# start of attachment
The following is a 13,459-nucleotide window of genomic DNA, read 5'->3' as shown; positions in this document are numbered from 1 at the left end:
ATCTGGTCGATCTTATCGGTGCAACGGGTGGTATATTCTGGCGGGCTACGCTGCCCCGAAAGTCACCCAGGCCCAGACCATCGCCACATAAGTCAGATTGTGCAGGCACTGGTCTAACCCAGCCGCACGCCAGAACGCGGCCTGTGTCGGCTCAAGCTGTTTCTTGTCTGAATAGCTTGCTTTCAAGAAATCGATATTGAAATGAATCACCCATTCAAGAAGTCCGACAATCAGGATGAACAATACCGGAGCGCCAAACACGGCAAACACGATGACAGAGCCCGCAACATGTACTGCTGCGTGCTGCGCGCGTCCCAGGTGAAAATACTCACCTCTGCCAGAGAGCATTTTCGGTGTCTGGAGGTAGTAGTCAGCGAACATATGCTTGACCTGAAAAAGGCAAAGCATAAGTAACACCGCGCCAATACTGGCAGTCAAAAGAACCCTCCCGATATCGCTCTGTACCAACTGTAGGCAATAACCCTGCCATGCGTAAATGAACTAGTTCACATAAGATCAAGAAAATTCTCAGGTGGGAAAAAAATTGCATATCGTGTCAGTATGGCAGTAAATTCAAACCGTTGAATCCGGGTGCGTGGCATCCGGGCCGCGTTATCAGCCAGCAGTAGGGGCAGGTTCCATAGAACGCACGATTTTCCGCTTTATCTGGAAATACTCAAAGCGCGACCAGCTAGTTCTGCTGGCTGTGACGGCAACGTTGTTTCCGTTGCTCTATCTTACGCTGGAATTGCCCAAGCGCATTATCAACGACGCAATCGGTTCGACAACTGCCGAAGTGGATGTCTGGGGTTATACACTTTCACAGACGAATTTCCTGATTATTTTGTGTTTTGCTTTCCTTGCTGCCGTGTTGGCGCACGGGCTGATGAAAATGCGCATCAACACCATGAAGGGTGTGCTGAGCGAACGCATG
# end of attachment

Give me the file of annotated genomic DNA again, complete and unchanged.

The following is a 13,459-nucleotide window of genomic DNA, read 5'->3' as shown; positions in this document are numbered from 1 at the left end:
ATCTGGTCGATCTTATCGGTGCAACGGGTGGTATATTCTGGCGGGCTACGCTGCCCCGAAAGTCACCCAGGCCCAGACCATCGCCACATAAGTCAGATTGTGCAGGCACTGGTCTAACCCAGCCGCACGCCAGAACGCGGCCTGTGTCGGCTCAAGCTGTTTCTTGTCTGAATAGCTTGCTTTCAAGAAATCGATATTGAAATGAATCACCCATTCAAGAAGTCCGACAATCAGGATGAACAATACCGGAGCGCCAAACACGGCAAACACGATGACAGAGCCCGCAACATGTACTGCTGCGTGCTGCGCGCGTCCCAGGTGAAAATACTCACCTCTGCCAGAGAGCATTTTCGGTGTCTGGAGGTAGTAGTCAGCGAACATATGCTTGACCTGAAAAAGGCAAAGCATAAGTAACACCGCGCCAATACTGGCAGTCAAAAGAACCCTCCCGATATCGCTCTGTACCAACTGTAGGCAATAACCCTGCCATGCGTAAATGAACTAGTTCACATAAGATCAAGAAAATTCTCAGGTGGGAAAAAAATTGCATATCGTGTCAGTATGGCAGTAAATTCAAACCGTTGAATCCGGGTGCGTGGCATCCGGGCCGCGTTATCAGCCAGCAGTAGGGGCAGGTTCCATAGAACGCACGATTTTCCGCTTTATCTGGAAATACTCAAAGCGCGACCAGCTAGTTCTGCTGGCTGTGACGGCAACGTTGTTTCCGTTGCTCTATCTTACGCTGGAATTGCCCAAGCGCATTATCAACGACGCAATCGGTTCGACAACTGCCGAAGTGGATGTCTGGGGTTATACACTTTCACAGACGAATTTCCTGATTATTTTGTGTTTTGCTTTCCTTGCTGCCGTGTTGGCGCACGGGCTGATGAAAATGCGCATCAACACCATGAAGGGTGTGCTGAGCGAACGCATG